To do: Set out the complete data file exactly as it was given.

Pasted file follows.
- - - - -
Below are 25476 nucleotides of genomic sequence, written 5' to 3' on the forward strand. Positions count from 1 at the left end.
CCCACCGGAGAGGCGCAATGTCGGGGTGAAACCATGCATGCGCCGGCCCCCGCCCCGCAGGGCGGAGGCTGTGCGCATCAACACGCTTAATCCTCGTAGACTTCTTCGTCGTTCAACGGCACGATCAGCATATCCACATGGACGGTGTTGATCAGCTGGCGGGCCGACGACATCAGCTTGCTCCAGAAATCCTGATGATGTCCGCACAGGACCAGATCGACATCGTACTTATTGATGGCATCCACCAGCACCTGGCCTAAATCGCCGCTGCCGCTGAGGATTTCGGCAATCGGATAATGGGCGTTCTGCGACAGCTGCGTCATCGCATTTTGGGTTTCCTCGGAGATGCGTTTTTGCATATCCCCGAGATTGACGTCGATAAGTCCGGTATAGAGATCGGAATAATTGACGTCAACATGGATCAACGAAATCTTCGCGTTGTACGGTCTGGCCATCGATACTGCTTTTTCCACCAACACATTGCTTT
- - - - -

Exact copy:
Below are 25476 nucleotides of genomic sequence, written 5' to 3' on the forward strand. Positions count from 1 at the left end.
CCCACCGGAGAGGCGCAATGTCGGGGTGAAACCATGCATGCGCCGGCCCCCGCCCCGCAGGGCGGAGGCTGTGCGCATCAACACGCTTAATCCTCGTAGACTTCTTCGTCGTTCAACGGCACGATCAGCATATCCACATGGACGGTGTTGATCAGCTGGCGGGCCGACGACATCAGCTTGCTCCAGAAATCCTGATGATGTCCGCACAGGACCAGATCGACATCGTACTTATTGATGGCATCCACCAGCACCTGGCCTAAATCGCCGCTGCCGCTGAGGATTTCGGCAATCGGATAATGGGCGTTCTGCGACAGCTGCGTCATCGCATTTTGGGTTTCCTCGGAGATGCGTTTTTGCATATCCCCGAGATTGACGTCGATAAGTCCGGTATAGAGATCGGAATAATTGACGTCAACATGGATCAACGAAATCTTCGCGTTGTACGGTCTGGCCATCGATACTGCTTTTTCCACCAACACATTGCTTT